Yet the increasing sophistication of games from a technical, design and narrative perspective over the last 30 years, much like growing up in real life, has allowed the medium to be a little more insightful in reflecting back on the player.
This is particularly the case with how our actions under threat or pressure actually stack up against how we may wish, or believe ourselves to be.
Cowardice is a human personality trait, not one people aspire to, but it is there nonetheless.
It arguably defines a lot of my actions as a person.
It has been there in much justified caution that has let me succeed, as well as many more shameful decisions over a life that narrowly proceeds the release of Gauntlet 2.
Choices such as opting to be the Barbarian in Gauntlet and many other games were perhaps a means of escaping some of this reality and projecting strength to a group. This is again very human.
Yet selecting such a character rarely felt natural in terms of the style of play. Caution, trickery, stealth and a little bastard-like underhandedness were much more me, and no doubts a whole load of other gamers.
It had taken decades to even begin to embrace that my inner elf, wizard and Valkyrie are all much more dominant aspects of character. Yet it was in games that such a truth was first realised.
Wasn’t it much more sensible to trap and trick your opponents, rather than unconvincingly trying to cave in their heads in a direct battle of overwhelming brute strength?
Occasionally, a game will still pique interest in selecting a straight forward hero, perhaps in the vain hope it can be acted out in real life.
But contentment in more modern games, much as in real life, is to embrace the weaknesses and flaws in how we deal with challenge and confrontation.
There is just as much value in supporting and shielding those around you so that they can embrace the hero role in Overwatch or Monster Hunter World, as there is in being the leader. This can be just as true in a game as it is in an real world office or team.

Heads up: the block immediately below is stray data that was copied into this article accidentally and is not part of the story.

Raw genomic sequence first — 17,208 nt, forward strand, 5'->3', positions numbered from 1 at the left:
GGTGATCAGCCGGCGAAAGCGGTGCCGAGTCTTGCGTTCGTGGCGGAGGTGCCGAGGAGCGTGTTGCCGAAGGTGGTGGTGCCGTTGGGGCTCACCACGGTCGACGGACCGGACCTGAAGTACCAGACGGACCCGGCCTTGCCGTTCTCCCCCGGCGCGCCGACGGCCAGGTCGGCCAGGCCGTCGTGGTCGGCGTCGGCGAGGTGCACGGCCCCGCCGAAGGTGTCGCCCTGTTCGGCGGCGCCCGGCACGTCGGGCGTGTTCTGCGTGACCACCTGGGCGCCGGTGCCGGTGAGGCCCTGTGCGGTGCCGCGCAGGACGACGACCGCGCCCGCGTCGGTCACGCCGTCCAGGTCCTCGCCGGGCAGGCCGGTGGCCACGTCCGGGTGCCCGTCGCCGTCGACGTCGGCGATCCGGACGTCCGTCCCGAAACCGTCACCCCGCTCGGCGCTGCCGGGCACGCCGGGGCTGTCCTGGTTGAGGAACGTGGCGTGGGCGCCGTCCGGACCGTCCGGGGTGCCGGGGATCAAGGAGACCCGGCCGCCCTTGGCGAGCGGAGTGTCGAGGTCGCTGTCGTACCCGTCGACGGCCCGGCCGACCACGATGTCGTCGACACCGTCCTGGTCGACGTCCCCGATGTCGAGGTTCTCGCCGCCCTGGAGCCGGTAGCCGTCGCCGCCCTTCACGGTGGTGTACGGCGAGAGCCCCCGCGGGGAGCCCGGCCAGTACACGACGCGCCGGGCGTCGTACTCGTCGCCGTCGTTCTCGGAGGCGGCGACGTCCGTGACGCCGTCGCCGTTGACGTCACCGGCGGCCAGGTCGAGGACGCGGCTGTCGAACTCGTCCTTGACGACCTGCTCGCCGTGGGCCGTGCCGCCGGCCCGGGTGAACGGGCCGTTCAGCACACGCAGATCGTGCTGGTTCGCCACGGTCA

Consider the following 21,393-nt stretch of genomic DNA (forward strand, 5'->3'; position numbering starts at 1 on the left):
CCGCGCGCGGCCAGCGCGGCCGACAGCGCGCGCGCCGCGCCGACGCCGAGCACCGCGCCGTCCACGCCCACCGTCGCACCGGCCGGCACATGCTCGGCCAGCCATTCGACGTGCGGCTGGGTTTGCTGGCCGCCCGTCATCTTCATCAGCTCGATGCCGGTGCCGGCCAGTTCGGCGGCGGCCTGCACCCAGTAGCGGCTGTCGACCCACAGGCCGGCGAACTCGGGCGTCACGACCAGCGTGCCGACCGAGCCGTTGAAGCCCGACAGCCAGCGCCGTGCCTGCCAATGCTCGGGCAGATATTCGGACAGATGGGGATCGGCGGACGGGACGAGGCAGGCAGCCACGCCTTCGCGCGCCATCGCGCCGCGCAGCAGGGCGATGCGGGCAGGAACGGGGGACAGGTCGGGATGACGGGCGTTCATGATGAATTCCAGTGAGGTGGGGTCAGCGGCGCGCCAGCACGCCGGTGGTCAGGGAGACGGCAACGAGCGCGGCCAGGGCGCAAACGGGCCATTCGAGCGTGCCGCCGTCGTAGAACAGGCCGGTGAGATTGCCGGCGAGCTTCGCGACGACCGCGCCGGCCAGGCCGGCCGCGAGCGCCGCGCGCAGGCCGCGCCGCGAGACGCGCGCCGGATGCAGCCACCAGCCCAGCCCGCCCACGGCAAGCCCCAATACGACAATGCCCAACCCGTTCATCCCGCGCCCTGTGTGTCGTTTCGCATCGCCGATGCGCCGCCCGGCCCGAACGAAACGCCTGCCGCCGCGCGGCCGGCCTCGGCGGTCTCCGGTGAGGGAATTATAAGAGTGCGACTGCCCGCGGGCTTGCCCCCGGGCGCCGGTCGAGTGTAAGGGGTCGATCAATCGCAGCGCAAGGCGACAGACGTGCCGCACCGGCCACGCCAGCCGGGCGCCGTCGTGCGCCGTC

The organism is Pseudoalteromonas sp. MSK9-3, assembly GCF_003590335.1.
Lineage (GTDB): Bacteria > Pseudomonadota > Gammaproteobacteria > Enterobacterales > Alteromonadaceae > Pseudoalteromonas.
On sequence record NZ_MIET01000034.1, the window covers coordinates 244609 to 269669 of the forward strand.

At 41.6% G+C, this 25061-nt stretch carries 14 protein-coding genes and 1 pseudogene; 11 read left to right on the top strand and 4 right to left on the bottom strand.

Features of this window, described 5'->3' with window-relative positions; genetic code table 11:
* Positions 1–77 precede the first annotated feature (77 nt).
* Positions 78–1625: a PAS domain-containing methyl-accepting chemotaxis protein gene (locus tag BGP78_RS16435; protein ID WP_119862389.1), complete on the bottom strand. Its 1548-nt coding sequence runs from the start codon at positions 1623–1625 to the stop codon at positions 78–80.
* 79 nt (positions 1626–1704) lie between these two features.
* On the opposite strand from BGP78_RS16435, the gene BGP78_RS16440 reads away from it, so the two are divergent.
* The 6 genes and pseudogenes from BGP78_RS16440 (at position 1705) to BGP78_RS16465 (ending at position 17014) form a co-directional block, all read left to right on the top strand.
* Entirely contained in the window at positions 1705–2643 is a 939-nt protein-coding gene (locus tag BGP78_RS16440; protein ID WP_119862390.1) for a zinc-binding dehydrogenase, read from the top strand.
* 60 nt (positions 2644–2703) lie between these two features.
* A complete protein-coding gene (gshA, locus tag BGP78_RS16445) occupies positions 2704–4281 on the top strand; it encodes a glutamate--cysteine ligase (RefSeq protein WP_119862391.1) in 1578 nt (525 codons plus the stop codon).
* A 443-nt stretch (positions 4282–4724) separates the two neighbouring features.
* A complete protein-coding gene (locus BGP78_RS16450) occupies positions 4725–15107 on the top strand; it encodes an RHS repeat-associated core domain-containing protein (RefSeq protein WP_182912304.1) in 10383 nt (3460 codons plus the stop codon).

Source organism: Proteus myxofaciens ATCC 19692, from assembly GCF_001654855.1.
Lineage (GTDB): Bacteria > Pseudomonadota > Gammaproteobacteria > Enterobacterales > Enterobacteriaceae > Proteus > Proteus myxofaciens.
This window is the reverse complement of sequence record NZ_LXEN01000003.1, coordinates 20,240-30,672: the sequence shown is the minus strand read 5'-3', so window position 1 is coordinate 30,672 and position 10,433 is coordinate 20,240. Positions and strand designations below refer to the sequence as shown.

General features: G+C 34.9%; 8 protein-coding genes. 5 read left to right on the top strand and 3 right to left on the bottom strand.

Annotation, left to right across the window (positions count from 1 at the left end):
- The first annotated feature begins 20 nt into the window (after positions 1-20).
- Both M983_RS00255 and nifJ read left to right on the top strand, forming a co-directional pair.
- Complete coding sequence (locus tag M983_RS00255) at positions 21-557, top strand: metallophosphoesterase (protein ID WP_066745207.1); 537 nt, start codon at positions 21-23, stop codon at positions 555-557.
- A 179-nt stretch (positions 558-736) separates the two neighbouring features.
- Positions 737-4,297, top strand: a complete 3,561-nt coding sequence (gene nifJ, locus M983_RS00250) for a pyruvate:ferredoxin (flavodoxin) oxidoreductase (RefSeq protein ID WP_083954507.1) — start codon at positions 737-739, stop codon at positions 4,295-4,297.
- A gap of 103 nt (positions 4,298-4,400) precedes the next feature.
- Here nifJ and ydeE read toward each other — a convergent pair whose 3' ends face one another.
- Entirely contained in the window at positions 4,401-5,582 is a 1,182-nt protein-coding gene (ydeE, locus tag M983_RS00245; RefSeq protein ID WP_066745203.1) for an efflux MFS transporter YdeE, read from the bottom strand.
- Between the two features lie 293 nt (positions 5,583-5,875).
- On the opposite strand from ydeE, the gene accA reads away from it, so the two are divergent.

While series such as Halo are wonderfully effective in allowing for escapism into the alpha-like role of the Masterchief, a futuristic one-man army facing down brutal alien hordes, this is not always the way the game is played.
Lurking around corners to catch monsters off guard and spending much of the game in a permanent crouched state to shoot a monster in the bank of the head are effective survival strategies if they work for the player.
We are defined by our choices and how we employ them to get by in life. It is down to each individual to deciding when compromise is needed to do the right thing, or simply make life a little easier, and when a line must be drawn.
It is these actions that define us, even in the simulated and largely consequence free realm of games. By acting out those best and worst examples we can be in games, perhaps there is hope of learning and moving forward, even when your digital corpse is having the virtual scrotum of an online stranger rubbed in its face.
You reap what you sow I guess.